Facts about Muammar Gaddafi
Muammar Gaddafi Biography
Muammar Gaddafi ruled Libya as the African country’s dictator for more than four decades before he was overthrown and killed in 2011. Born a Bedouin tribesman, Muammar Gaddafi attended military college and almost immediately set about plotting to overthrow Libya’s ruler, King Idris I. He succeeded in 1969, taking power in a bloodless coup. Muammar Gaddafi was 27. He took the title of colonel, and in the 1970s he seemed to have philosophical pretentions, publishing his so-called Green Book of political philosophy and leading Libya in a path of “Islamic socialism” while ruthlessly suppressing dissent. But in the 1980s he tangled with the United States and President Ronald Reagan; Reagan called Gaddafi “the mad dog of the Middle East” and ordered U.S. Air Force bombings in Tripoli in 1986 that killed Gaddafi’s daughter. The 1988 bombing of a Pan Am passenger airplane over Lockerbie, Scotland, was blamed on Libyan terrorists, which led to international sanctions on Libya throughout the 1990s. Libya took responsibilty for the bombings in 2003, easing the sanctions and leading to better relations with the West. Throughout all, Muammar Gaddafi remained firmly in power and built a reputation as a shrewd, if eccentric, dictator. In 2011, he attacked protesters in his own country, leading to a full armed rebellion in Libya. An allied group of Arab and Western countries supported the rebellion by attacking Libyan air defenses and establishing a “no-fly zone” over Libya. The rebel forces overran Tripoli in August of 2011. Gaddafi escaped, but two months later he was wounded in battle after being cornered near his home town of Sirte; he reportedly was captured and then died of his wounds shortly thereafter.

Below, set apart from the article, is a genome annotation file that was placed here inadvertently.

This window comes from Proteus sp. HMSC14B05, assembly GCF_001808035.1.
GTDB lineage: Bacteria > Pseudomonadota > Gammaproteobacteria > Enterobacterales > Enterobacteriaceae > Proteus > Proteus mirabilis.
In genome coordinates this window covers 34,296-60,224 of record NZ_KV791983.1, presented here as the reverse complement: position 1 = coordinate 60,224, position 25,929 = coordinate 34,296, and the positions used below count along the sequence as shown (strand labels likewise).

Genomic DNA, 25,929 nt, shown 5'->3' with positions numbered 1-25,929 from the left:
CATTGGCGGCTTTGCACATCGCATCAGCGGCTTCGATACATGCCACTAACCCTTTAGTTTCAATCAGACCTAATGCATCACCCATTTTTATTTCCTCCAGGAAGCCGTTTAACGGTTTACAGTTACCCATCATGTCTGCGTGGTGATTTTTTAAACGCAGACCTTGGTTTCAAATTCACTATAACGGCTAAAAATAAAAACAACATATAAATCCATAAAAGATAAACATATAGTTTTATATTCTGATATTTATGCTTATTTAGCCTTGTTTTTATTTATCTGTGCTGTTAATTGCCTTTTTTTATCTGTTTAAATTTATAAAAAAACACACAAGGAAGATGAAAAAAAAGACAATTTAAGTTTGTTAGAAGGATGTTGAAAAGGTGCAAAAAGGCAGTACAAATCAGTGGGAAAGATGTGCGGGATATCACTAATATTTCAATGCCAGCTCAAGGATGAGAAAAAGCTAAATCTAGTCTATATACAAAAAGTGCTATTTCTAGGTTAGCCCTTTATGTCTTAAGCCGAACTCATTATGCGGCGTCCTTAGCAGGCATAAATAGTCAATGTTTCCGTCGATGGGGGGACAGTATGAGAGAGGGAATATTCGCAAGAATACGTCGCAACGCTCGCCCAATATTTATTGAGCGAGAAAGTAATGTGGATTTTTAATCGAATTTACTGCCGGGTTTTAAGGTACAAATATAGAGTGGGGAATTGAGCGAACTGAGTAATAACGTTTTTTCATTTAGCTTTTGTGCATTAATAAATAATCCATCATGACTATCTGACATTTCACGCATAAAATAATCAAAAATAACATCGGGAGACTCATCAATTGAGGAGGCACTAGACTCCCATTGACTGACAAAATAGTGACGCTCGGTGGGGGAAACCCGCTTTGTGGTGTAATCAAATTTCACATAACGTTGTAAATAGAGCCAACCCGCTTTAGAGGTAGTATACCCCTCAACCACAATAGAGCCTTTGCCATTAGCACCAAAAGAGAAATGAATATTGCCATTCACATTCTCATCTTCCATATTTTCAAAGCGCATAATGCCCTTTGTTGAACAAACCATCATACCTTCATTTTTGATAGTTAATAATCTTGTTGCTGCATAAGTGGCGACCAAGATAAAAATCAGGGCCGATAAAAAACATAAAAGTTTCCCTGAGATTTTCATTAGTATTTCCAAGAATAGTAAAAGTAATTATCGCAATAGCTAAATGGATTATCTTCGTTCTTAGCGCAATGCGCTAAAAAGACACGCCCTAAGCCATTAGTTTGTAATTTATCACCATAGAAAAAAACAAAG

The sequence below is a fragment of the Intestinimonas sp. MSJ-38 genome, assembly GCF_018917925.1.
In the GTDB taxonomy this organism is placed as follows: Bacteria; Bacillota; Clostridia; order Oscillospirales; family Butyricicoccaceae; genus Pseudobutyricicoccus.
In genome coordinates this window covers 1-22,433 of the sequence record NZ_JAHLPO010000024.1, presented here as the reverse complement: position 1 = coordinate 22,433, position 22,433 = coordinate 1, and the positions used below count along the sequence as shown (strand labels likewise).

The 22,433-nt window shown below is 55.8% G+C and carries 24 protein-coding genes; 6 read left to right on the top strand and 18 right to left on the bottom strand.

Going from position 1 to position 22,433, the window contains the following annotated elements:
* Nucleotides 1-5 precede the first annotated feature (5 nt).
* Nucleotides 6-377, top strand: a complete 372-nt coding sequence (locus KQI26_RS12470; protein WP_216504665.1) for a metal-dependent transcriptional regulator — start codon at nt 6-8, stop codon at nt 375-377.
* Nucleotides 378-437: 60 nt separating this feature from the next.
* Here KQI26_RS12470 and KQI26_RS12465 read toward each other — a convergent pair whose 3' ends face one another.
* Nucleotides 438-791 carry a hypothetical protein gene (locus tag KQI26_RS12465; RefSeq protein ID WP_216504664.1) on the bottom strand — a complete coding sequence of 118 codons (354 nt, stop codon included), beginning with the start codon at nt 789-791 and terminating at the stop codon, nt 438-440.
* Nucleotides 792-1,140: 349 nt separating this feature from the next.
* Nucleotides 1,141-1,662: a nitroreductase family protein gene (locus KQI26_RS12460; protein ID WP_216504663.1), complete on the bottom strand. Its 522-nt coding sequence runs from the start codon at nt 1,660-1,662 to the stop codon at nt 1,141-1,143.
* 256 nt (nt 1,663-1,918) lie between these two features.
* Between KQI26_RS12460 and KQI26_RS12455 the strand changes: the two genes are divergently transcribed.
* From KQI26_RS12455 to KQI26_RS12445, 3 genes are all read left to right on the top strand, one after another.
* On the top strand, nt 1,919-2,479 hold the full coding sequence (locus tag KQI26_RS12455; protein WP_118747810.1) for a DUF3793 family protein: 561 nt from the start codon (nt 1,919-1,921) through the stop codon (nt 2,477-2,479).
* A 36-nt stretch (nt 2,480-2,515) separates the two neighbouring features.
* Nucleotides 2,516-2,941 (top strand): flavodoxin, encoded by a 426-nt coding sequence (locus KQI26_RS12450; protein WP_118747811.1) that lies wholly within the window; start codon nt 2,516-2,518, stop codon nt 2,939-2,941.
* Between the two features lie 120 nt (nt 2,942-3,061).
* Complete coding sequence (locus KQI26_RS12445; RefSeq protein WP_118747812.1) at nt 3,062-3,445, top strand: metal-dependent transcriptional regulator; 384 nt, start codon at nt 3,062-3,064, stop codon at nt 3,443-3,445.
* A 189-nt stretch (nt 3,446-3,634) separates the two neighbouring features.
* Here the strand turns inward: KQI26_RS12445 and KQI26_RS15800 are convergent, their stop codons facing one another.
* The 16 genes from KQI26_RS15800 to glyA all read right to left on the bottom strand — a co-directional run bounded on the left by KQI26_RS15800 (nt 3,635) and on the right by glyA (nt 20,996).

Muammar Gaddafi was born in the desert, so no specific place of birth can be listed; the BBC and other sources say it was near the town of Sirte… His son, Seif al-Islam el-Gaddafi, was widely seen as his successor before the public protests of 2011 ended Gaddafi’s rule… His Arabic name has been translated variously as Quaddafi, Qaddafi, and Khaddafi as well as Gaddafi and al-Gaddafi… He was famous for his all-female contingent of bodyguards, and for his habit of receiving visitors in a Bedouin-style tent.